Tyagi currently studies chemistry and molecular biology at the University of Denver. His long-term goals include going to medical school and eventually practicing medicine, perhaps in geriatrics, oncology or neurology.
He thanks his volunteer experience and the DAV Scholarship for leading him on this path, and he encourages other students to look into these opportunities.
“Volunteering is a way of giving back to the community as well as feeling like you’re part of a system that’s bigger than yourself,” Tyagi said.
2016 – $7,500 DAV Scholarship
Growing up, Brandon Bemis knew what the VA and DAV were. His mom was a social worker at the VA medical center in Little Rock, Arkansas, and he frequently participated in Boy Scout service projects for DAV.
But around 2014, Bemis’ brother encouraged him to get more involved and volunteer inside the VA with him. The experience was life-altering.
Bemis volunteered with the physical therapy and occupational therapy teams, escorting patients, getting supplies, cleaning the facility and putting away equipment.
“Working in physical and occupational therapy, we spent a lot of time with those patients,” Bemis said. “They’re very vulnerable, and there’s a lot of very real conversations that we had with them. And so, I feel like I got a really great insight into the heart that those guys have for the sacrifices that they made. It gave me a really, really amazing insight into what a true servant’s heart really looks like.”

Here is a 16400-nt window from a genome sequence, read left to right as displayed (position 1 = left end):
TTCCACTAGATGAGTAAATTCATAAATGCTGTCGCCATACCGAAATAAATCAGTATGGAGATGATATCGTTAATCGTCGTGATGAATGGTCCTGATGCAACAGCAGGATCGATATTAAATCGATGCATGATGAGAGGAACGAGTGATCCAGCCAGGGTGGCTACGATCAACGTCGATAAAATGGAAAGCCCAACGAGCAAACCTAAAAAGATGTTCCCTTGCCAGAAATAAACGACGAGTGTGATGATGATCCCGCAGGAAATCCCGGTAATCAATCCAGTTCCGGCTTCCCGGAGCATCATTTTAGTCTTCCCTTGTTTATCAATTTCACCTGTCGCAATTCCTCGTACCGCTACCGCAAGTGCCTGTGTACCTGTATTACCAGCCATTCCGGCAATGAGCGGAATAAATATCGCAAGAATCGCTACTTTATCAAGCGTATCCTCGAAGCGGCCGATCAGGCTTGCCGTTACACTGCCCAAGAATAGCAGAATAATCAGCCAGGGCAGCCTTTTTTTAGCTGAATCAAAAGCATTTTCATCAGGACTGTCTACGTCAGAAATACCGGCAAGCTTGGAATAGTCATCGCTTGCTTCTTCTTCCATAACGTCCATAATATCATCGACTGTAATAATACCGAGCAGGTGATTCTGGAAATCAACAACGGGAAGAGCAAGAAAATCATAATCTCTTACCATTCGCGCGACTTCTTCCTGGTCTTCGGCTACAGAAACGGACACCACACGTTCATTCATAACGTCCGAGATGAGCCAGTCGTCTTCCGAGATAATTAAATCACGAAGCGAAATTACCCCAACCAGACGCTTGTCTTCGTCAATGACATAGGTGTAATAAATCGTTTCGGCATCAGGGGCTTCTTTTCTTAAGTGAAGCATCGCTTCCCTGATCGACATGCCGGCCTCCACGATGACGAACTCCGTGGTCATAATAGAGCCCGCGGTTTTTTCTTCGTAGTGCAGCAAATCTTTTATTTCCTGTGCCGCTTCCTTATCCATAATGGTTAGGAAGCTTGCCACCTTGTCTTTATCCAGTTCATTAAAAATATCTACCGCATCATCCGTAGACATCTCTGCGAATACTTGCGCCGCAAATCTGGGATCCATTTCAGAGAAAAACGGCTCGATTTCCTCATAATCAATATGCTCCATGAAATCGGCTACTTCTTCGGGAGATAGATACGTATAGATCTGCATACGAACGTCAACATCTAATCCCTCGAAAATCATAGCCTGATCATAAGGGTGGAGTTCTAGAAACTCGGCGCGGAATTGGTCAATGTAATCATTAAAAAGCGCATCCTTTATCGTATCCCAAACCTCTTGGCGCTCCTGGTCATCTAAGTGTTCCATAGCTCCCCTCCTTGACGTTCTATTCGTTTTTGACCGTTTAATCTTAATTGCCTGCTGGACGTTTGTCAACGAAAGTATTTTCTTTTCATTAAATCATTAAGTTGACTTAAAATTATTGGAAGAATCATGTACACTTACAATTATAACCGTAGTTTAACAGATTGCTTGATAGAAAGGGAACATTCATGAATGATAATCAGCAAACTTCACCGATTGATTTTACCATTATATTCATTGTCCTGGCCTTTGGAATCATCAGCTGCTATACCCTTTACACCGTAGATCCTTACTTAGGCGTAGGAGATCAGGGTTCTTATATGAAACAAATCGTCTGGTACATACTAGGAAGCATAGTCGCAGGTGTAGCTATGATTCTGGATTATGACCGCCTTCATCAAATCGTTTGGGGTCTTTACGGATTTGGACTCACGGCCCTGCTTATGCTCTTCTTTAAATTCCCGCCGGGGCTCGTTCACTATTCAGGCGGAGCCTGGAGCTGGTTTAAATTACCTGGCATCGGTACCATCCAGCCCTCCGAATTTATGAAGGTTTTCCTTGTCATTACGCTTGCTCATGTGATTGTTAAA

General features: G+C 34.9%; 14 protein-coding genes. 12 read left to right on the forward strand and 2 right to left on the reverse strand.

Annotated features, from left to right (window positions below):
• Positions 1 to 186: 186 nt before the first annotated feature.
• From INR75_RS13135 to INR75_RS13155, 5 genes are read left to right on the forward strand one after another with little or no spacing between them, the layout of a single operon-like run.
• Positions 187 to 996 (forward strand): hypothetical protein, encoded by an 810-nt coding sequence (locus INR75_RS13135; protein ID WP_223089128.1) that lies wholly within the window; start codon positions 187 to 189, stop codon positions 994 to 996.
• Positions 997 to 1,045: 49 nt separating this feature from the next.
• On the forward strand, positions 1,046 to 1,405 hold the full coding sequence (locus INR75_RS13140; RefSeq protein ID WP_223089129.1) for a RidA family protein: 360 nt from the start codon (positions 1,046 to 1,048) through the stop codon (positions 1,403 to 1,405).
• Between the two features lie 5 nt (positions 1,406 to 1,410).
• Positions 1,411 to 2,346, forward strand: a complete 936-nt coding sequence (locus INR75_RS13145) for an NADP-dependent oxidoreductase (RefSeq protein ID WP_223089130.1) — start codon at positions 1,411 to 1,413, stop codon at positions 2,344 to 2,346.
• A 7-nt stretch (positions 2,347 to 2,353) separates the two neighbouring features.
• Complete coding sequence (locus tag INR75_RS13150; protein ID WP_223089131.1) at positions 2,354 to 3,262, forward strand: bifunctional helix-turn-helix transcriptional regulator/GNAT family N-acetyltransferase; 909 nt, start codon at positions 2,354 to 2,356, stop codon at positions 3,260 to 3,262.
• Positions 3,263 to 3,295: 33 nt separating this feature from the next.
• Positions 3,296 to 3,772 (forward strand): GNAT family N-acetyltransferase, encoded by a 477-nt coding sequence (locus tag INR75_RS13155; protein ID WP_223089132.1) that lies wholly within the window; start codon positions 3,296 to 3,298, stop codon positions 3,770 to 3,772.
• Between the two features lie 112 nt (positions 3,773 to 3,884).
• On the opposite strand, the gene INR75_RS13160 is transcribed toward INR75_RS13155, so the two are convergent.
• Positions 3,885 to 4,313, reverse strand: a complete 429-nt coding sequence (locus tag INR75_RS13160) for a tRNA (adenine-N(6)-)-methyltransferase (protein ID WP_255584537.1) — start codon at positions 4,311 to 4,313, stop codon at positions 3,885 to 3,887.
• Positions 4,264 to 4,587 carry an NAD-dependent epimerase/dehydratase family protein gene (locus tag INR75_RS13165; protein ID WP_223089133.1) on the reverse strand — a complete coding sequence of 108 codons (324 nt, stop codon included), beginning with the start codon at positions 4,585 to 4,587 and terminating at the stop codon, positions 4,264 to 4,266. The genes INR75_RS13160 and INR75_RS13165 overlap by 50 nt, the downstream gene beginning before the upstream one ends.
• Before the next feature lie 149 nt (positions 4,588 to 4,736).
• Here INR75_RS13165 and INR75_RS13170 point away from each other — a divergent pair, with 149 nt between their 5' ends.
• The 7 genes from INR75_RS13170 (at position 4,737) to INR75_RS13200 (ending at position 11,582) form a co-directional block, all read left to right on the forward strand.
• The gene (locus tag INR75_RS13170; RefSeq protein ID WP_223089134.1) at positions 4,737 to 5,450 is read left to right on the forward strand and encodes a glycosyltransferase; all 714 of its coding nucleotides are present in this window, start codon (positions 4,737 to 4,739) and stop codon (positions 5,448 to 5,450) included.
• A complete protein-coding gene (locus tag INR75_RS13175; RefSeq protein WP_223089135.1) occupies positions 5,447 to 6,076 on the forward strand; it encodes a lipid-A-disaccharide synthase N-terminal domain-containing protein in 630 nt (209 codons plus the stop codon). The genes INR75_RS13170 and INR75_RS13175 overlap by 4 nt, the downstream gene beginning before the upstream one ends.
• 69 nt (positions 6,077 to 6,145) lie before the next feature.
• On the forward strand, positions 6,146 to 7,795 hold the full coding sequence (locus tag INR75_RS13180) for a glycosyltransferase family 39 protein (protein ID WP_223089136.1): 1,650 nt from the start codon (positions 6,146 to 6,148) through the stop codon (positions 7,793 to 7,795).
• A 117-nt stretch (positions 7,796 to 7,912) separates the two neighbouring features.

While he didn’t have hands-on responsibilities with patients, he witnessed the therapists doing their work and said he saw examples of a servant’s heart in them as well.
“[The VA] set me up with the absolute best role models I could have asked for, just seeing how they conducted themselves and the way that they treated their patients,” Bemis said. “They set the very highest standard.”
That VA experience led him to earn the volunteer hours he needed to qualify for a DAV Scholarship, but it also led him to his desired career path. He finished his undergraduate program at the University of Central Arkansas and is almost finished with his Doctor of Physical Therapy program.
“So it completely changed my career trajectory with what I wanted to do,” he said. “We got to see just the kind hearts and the motivations behind the therapists that work there. And so that really helped me fall in love with what physical and occupational therapy is able to do for any patients in general, but especially veterans.”
Looking back, Bemis said he can’t imagine not having the insight that volunteering gave him.
“I think it’s a really great way to find out what you have a heart for,” he said.